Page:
Rheumatoid factor is the autoantibody most relevant in rheumatoid arthritis. Rheumatoid factor is characterized as an antibody against the fragment crystallizable portion of immunoglobulin G. When rheumatoid factor and immunoglobulin G join, immune complexes that contribute to the disease process are formed.
Patients suspected of having arthritis are evaluated for rheumatoid factor (RF). However, positive RF results may be attributed to other causes, such as tissue or organ rejection, and negative results do not rule out disease. RF is evaluated along with other signs and symptoms of arthritis and may be useful in diagnosis and outcome prediction.
RF is determined to be high or elevated when the level reaches more than 20 IU/mL, 1:40 or above the 95th percentile. However, different laboratories maintain different standards. High RF is part of the disease criteria of rheumatoid arthritis and may also be used in diagnosing Sjögren’s syndrome, Epstein-Barr virus or parvovirus infection.
RF may be linked to poorer disease outcomes, including persistently active synovitis, more joint damage and greater eventual disability.
Those with chronic hepatitis, primary biliary cirrhosis, any chronic viral infection, bacterial endocarditis, leukemia, dermatomyositis, infectious mononucleosis, systemic sclerosis and systemic lupus erythematosus may have elevated RF.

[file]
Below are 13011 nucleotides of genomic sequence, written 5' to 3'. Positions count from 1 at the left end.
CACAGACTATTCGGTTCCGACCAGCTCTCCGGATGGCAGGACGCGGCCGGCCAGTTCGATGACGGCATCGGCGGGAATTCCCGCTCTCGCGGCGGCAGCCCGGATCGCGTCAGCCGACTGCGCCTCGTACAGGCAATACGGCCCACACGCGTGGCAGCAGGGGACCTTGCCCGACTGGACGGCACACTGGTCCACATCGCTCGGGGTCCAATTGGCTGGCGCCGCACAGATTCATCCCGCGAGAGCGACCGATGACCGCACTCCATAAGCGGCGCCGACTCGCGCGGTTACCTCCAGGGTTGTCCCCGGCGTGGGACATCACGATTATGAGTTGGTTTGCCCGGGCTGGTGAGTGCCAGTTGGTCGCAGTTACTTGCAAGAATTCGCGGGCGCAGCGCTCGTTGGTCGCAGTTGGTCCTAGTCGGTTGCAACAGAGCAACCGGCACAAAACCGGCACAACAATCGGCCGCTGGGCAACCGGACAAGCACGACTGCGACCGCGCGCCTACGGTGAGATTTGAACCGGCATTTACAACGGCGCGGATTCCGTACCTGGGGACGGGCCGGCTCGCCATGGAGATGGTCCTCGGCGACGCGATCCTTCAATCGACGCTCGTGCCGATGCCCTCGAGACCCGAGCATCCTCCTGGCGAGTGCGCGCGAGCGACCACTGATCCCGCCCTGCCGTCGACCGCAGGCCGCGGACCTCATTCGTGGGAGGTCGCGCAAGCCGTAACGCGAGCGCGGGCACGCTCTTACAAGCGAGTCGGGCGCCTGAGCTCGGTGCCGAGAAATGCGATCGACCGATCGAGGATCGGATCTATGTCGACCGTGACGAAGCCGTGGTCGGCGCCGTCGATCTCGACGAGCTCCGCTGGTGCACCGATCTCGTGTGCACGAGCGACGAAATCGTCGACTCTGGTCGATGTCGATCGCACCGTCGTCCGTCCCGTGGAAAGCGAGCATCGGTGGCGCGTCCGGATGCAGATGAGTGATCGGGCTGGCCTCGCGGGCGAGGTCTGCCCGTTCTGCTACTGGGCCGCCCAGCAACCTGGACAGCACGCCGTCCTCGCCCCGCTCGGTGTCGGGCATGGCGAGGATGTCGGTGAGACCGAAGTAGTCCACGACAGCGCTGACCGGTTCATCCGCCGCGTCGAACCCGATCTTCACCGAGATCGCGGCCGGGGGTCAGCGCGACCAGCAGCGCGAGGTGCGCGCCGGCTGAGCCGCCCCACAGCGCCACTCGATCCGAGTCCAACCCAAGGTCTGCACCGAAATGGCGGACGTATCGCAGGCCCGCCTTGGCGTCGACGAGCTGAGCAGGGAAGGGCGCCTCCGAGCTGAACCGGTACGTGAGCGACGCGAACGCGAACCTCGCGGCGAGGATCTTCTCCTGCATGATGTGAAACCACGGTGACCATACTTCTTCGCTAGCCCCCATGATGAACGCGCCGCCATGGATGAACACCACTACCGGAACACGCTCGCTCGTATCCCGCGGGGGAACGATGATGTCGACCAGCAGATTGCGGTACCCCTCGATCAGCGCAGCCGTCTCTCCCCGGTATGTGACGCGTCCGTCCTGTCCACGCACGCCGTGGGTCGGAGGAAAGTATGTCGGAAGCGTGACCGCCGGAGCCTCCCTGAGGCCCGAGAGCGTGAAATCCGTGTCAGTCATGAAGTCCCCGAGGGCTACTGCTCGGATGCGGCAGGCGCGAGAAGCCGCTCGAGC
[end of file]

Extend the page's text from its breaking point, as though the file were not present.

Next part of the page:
Any patient who may have arthritis can be measured for RF. Although seropositivity or seronegativity are not perfectly reliable predictors of rheumatoid disease, disease severity is often worse in those who are seropositive.
Results may be reported as titers or units. Although RF is not highly sensitive or specific as a screening tool for rheumatoid disease, it can be predictive in patients with symmetric polyarticular joint swelling.
Positive RF has significant associations with rheumatoid disease and Felty’s syndrome and insignificant associations with a host of conditions, ranging from systemic lupus erythematosus, mixed connective tissue disorder, syphilis, HIV, mononucleosis and a number of others.
Additional information about rheumatoid factor may be found at these websites: